Mrs. LeRoy rejected the recommendation and stated that she knew a vendor that she wanted to have make a presentation.
LeRoy had an existing relationship of some kind with a representative of that vendor named Allen Burgtorf. The company, Beanstalk Innovation, had never done a system like an LIIS for an education client. Yet, LeRoy directed the District to hire Beanstalk and handled negotiations personally and solely, according to Rivers’ complaint.
In addition, “there was confusion between Mrs. LeRoy and the selected vendor over who was providing the assessment item bank [ed. note: an item bank provides the test questions for the testing platform] that would be required for a complete LIIS system.”
So the district had to buy a test bank from another provider called the Northwest Evaluation Association. Here’s what happened:
A payment of $340,000 was made on September 24, 2014. Please note that this item bank was used in a test of an assessment system, but the assessment system was not workable and therefore not used.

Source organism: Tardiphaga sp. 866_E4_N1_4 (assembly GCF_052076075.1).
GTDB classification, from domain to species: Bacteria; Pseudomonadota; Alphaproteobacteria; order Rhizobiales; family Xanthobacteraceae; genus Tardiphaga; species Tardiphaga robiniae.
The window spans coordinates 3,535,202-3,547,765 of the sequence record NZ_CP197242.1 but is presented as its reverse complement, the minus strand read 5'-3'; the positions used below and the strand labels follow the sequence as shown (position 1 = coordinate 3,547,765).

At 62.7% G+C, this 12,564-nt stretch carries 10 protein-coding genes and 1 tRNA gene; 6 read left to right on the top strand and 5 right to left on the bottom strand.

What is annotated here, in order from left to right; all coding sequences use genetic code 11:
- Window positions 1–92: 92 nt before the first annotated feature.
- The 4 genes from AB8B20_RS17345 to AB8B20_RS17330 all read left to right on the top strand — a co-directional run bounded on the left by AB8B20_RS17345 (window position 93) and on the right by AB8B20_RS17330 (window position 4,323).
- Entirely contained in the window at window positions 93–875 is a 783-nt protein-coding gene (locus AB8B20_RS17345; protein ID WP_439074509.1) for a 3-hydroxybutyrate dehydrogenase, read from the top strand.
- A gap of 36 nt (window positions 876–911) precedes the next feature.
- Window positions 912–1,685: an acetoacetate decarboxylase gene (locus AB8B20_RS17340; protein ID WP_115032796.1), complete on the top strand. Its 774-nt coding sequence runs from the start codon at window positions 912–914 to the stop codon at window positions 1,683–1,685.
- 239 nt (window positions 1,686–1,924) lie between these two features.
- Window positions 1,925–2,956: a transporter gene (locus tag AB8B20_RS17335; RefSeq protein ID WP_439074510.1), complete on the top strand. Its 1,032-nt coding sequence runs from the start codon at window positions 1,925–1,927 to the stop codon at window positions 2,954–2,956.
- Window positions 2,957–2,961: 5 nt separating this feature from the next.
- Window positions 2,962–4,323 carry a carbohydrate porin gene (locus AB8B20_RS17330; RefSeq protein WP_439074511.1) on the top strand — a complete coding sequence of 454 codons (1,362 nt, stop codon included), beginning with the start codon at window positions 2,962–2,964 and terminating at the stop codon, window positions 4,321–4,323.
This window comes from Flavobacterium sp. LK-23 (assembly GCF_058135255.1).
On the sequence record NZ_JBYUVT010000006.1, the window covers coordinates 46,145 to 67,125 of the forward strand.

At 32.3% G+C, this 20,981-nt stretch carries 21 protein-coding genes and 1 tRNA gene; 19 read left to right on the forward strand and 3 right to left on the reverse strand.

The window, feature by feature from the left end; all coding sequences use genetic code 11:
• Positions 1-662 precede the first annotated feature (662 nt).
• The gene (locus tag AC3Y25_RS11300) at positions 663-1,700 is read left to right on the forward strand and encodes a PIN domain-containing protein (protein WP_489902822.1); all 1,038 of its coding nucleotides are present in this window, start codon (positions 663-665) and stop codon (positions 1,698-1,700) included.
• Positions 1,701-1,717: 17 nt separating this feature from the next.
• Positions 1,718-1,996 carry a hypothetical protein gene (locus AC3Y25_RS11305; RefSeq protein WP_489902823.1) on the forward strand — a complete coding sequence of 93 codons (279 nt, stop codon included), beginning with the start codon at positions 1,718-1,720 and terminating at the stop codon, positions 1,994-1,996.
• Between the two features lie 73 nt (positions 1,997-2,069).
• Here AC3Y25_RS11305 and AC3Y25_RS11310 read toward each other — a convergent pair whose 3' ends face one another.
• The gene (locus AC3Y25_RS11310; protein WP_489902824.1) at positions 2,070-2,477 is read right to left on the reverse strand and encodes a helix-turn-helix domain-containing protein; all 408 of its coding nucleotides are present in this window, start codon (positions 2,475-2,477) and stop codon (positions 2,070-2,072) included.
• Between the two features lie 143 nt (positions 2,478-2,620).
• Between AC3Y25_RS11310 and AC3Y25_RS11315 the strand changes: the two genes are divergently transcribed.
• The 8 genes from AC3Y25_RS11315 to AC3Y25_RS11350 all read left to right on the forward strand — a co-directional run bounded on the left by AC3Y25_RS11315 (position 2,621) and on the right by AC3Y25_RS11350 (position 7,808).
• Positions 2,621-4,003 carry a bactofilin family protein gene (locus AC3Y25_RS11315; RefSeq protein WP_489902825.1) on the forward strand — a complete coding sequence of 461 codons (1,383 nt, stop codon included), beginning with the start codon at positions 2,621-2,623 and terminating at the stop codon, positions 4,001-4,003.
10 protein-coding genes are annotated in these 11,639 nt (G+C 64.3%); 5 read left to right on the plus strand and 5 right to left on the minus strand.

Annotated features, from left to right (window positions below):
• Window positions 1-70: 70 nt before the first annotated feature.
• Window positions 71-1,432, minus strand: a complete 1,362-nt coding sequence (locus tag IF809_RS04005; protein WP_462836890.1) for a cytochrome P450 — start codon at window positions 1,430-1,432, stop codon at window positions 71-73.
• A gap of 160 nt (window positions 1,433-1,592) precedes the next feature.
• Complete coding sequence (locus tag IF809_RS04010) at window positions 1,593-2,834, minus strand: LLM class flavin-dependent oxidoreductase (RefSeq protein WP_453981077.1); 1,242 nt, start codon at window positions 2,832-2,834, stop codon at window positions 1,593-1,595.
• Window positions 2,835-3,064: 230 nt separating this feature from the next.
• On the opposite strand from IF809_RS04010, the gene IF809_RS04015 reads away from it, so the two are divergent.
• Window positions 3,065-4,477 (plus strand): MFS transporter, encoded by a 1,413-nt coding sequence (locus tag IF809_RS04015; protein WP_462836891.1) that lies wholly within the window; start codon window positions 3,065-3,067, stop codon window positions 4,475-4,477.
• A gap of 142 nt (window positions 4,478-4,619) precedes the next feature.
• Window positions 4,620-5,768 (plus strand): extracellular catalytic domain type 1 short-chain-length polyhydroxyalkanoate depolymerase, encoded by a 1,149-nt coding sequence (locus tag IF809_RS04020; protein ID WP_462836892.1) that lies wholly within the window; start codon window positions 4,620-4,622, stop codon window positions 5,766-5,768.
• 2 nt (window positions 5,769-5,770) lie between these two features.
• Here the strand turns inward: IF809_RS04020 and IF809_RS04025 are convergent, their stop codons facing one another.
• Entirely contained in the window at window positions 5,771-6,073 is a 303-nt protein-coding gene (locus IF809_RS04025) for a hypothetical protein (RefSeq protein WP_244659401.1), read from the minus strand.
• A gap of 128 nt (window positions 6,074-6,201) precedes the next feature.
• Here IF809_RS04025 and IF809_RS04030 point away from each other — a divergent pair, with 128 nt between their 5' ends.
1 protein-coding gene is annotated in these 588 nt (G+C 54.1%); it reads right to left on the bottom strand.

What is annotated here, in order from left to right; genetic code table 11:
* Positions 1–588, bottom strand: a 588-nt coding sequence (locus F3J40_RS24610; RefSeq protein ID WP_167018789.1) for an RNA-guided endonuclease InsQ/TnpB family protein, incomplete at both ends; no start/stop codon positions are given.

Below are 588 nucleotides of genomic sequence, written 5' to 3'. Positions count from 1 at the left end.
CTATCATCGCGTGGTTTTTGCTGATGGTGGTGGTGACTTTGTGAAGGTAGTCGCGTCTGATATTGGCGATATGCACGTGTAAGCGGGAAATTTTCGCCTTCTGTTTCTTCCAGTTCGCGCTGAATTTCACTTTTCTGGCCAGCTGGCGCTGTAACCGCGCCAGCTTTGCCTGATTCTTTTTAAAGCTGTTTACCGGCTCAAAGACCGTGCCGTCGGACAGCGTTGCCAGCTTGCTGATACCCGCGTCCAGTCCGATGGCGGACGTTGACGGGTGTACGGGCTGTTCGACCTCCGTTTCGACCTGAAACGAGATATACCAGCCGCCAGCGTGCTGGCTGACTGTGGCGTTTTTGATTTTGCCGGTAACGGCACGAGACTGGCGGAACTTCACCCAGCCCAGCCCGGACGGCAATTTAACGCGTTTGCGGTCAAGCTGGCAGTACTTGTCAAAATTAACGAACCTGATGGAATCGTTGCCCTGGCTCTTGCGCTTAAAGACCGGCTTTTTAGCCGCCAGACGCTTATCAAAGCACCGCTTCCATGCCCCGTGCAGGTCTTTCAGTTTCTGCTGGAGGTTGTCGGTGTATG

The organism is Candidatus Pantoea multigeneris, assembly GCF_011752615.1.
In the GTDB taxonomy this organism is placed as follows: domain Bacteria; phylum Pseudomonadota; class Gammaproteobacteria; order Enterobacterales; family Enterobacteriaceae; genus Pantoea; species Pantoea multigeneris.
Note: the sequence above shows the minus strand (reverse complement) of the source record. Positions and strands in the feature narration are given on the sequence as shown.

Let me repeat that. We spent $340K of your money and mine just on test questions we never used for a system that didn’t work.
Read it all for yourself
Rivers’ full account is only three-and-a-half pages in total below. You can click the screen shots to make them larger and easier to read. And honestly, as taxpayers, parents, and citizens, you owe it to yourselves and your community to read the whole thing so you get the full effect.
Clearly, former Superintendent Kathryn LeRoy bears the brunt of the blame for this. And she is quickly emerging in my head as the worst single worst public official I have ever encountered in all my years of covering government. THE. SINGLE. WORST.